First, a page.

Russia's Putin holds talks with China's Xi in Moscow


  • An expert in Chinese foreign affairs said the Wagner group's insurrection 'dented Putin's prestige'
  • A professor of the politics of modern China said Beijing likely doubts Putin's capability to rule over Russia
  • China allegedly 'expressed support' for the Kremlin's effort to 'stabilize the situation in the country'

Wagner head Yevgeny Prigozhin's rebellion against Moscow showed President Vladimir Putin's "incompetence," stoking doubts about Russia's power, experts said Sunday.

Prigozhin's Wagner group marched toward Moscow on Saturday, seizing control of key military facilities in the Voronezh region as part of an effort to oust defense minister Sergei Shoigu and Chief of General Staff Valery Gerasimov.

While the insurrection was brought to an end following a deal brokered by Belarusian President Alexander Lukashenko, analysts said Putin's failure to keep Prigozhin in check and prevent an insurrection likely showed Chinese President Xi Jinping his Russian counterpart's "serious incompetence."

"Xi likely sees the background of the Wagner mutiny as serious incompetence. The rebellion clearly dented Putin's prestige — and the main consequence is how weak Russia's power structure now appears in the eyes of others," Sari Arho Havren, a Royal United Services Institute (RUSI) associate fellow specializing in Chinese foreign affairs, told The Moscow Times. "The Chinese Communist Party has a fear of chaos and instability in its DNA."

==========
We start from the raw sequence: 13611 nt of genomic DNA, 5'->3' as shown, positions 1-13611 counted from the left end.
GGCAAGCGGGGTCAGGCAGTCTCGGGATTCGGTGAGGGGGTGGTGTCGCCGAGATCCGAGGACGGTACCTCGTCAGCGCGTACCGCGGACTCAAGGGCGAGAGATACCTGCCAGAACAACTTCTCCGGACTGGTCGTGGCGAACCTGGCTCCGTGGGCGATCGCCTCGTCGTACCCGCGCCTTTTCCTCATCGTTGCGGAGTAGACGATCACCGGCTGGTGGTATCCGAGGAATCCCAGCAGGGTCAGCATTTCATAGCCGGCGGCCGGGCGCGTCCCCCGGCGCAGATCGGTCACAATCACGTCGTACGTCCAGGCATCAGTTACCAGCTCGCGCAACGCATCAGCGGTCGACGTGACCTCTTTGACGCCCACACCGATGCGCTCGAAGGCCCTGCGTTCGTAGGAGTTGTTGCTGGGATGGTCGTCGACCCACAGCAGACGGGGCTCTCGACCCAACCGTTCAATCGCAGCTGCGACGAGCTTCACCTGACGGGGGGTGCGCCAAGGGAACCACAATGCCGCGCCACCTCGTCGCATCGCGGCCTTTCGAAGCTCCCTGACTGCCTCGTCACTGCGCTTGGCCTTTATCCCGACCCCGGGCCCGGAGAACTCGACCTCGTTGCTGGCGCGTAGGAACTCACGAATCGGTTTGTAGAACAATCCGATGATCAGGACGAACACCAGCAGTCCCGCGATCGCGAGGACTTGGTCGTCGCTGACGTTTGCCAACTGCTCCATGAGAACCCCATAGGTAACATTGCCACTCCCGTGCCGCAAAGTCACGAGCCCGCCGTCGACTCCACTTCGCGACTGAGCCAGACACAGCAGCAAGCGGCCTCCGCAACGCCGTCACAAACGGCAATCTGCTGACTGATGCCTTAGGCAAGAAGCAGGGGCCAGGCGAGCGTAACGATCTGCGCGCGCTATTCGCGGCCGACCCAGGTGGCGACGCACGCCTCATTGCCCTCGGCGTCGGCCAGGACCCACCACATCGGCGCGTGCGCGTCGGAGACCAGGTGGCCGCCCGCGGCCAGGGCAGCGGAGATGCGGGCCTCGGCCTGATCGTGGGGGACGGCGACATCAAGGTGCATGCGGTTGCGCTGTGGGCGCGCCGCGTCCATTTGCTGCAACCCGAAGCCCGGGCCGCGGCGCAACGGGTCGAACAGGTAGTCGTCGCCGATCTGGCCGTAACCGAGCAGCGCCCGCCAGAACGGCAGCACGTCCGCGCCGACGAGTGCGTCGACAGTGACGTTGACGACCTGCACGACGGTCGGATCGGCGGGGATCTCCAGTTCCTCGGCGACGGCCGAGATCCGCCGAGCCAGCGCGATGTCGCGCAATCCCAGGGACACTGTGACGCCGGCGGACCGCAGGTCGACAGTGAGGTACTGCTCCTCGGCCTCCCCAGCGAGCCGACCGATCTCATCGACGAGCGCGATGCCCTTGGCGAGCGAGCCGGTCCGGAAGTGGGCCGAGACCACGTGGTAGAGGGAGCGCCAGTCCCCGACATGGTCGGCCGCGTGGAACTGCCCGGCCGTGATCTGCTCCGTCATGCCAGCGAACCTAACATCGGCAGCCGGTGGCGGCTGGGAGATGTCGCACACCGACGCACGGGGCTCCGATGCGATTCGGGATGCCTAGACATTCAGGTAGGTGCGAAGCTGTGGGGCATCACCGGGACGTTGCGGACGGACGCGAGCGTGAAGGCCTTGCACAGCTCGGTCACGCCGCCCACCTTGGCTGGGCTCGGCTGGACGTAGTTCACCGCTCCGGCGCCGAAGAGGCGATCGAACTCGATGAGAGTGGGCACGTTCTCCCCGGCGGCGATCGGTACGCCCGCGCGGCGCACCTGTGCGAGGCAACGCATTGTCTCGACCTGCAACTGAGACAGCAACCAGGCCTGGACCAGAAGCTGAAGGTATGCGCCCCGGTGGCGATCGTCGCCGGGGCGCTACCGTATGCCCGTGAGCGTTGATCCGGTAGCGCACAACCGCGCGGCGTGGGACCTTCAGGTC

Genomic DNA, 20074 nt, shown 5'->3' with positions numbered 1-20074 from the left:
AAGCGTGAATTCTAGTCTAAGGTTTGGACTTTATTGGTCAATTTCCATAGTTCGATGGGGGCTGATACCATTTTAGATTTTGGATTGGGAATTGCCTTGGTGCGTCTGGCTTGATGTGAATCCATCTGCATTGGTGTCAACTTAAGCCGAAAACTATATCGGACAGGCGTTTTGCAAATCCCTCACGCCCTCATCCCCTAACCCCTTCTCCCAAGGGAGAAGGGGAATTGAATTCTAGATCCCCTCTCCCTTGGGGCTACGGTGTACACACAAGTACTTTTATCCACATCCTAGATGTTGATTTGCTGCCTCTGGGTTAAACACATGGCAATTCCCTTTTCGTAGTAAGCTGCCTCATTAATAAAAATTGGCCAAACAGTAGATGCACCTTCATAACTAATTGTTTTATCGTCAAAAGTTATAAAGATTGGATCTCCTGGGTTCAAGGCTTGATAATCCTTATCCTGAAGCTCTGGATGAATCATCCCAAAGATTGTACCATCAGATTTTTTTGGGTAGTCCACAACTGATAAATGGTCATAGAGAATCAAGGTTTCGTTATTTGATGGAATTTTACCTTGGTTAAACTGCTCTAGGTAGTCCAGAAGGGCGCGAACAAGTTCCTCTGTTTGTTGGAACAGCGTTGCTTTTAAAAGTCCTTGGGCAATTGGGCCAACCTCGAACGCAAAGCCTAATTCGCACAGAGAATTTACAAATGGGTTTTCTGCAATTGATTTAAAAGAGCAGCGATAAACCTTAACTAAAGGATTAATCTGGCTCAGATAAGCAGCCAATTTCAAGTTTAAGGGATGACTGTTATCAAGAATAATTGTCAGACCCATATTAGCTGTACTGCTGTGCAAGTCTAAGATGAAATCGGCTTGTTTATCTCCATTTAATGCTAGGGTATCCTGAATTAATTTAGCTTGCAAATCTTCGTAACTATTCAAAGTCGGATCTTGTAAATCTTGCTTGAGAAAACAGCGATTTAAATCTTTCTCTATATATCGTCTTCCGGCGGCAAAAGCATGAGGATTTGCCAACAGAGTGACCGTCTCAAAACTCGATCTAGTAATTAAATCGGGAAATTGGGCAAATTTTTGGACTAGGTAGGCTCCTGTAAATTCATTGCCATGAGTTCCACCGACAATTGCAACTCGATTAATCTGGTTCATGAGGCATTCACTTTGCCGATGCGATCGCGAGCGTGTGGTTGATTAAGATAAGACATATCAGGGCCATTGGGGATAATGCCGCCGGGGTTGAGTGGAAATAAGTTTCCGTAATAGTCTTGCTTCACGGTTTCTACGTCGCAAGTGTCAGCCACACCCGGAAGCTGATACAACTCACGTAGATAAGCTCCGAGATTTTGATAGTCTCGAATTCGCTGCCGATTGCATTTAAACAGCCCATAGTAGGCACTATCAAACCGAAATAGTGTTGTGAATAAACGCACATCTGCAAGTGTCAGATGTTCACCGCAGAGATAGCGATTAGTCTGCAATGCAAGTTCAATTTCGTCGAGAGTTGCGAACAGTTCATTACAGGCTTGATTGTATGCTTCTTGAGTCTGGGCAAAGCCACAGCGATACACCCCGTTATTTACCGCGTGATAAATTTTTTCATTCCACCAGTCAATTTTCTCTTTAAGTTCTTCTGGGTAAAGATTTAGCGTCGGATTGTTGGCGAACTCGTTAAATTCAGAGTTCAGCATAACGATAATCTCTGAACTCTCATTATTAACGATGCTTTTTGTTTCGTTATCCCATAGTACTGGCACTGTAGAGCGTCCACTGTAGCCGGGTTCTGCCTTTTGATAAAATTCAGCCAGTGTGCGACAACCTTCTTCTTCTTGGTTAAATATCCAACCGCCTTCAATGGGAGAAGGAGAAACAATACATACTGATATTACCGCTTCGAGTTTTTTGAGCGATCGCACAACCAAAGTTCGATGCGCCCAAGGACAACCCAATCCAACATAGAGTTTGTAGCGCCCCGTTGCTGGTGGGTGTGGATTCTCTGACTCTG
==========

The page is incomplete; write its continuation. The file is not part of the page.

Rana Mitter, a professor of the history and politics of modern China at the University of Oxford, made similar remarks with Havren, adding that China likely now has "fresh doubts" over Putin's capability to rule Russia.

"China will look with great concern at recent events in Russia. In particular, they are likely to have fresh doubts about how unified Russian forces are, as well as the overall capacity Putin has to control his regime," Mitter told the outlet.

In a readout published over the weekend, the Russian Ministry of Foreign Affairs claimed that China has "expressed support" for the Kremlin's efforts to "stabilize the situation in the country" during "scheduled consultations" between Russian Foreign Affairs Deputy Minister Andrey Rudenko, Chinese Minister of Foreign Affairs Qin Gang and Deputy Foreign Minister of the People's Republic of China Ma Zhaoxu.

"The Chinese side expressed support for the efforts of the leadership of the Russian Federation to stabilize the situation in the country in connection with the events of June 24, and reaffirmed its interest in strengthening the unity and further prosperity of Russia," the readout read, as translated by CNN.

As Wagner forces take over key military sites in a southern Russia town, Ukrainians hope the infighting will offer them some relief